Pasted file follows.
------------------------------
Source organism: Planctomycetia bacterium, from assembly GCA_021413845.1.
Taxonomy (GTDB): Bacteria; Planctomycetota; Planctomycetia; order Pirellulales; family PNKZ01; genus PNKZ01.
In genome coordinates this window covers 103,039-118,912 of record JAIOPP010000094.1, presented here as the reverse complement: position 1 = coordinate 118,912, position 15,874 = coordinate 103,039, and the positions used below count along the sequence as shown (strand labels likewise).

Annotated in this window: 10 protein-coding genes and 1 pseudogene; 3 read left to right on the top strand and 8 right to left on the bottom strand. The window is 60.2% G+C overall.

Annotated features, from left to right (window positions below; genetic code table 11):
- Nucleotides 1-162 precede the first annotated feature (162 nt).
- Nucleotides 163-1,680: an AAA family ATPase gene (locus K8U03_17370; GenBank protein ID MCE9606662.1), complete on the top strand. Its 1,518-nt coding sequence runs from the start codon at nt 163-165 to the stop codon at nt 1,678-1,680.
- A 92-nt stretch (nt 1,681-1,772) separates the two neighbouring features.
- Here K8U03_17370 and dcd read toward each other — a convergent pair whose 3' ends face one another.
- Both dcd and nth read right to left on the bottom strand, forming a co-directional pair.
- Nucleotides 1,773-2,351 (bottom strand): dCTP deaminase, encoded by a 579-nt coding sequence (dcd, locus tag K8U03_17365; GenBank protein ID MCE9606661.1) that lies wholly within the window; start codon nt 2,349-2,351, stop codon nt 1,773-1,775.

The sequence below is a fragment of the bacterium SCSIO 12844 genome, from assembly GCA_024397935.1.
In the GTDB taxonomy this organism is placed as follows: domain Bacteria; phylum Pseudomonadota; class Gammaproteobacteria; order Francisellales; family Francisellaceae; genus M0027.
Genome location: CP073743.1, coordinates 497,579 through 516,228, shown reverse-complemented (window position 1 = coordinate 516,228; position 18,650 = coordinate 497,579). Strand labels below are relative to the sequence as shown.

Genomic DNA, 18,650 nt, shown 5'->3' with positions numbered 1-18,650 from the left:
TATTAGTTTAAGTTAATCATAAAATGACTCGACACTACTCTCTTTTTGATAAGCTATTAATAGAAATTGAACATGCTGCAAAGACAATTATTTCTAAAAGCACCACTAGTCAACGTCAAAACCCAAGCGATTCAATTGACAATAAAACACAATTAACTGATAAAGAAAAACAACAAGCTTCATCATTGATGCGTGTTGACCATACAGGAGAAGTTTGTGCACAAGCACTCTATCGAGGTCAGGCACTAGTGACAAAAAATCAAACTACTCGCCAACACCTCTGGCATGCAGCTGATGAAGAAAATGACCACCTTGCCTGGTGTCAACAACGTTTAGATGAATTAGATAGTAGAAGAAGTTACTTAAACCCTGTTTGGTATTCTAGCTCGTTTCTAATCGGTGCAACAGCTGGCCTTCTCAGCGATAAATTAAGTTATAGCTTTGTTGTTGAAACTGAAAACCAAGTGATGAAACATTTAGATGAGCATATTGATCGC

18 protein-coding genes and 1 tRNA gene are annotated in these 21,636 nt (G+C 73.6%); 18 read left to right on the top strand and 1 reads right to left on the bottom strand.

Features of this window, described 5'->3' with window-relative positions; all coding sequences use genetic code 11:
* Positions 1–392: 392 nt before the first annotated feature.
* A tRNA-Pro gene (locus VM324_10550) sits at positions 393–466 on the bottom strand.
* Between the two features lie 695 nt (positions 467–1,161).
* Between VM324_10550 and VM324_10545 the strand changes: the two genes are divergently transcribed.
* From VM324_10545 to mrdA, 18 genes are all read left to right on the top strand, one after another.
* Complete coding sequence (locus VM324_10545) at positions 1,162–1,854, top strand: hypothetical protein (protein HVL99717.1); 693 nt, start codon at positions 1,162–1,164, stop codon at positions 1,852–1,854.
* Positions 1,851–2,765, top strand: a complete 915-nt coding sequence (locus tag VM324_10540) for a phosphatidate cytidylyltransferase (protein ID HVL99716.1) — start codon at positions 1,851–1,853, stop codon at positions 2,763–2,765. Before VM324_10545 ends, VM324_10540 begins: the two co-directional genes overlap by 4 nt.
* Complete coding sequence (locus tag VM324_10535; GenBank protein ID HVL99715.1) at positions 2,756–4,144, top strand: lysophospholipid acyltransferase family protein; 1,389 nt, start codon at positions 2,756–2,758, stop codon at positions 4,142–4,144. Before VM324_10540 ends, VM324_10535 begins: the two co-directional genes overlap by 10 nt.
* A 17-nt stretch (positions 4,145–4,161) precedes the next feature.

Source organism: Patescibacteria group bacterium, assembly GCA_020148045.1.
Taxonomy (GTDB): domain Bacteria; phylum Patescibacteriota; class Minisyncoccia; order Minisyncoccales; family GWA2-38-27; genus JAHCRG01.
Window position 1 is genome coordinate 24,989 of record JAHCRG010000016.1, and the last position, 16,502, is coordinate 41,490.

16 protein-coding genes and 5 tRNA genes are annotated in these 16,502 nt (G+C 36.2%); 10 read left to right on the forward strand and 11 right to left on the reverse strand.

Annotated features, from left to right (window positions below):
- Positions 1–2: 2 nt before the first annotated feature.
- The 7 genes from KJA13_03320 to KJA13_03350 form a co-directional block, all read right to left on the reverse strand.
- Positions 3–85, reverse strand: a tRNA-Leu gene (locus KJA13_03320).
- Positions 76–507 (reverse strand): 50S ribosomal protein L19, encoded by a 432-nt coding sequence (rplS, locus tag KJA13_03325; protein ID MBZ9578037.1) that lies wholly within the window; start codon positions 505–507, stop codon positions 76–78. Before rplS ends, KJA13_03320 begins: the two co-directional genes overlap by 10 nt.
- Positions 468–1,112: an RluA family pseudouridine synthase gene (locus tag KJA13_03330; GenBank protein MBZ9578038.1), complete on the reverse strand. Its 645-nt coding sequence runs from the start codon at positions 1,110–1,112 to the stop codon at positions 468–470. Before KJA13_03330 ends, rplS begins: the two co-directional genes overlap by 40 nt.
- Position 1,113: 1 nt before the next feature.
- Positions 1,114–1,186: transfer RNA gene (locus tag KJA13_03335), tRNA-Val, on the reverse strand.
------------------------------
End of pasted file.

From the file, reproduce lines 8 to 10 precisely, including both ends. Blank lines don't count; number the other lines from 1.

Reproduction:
- A 92-nt stretch (nt 1,681-1,772) separates the two neighbouring features.
- Here K8U03_17370 and dcd read toward each other — a convergent pair whose 3' ends face one another.
- Both dcd and nth read right to left on the bottom strand, forming a co-directional pair.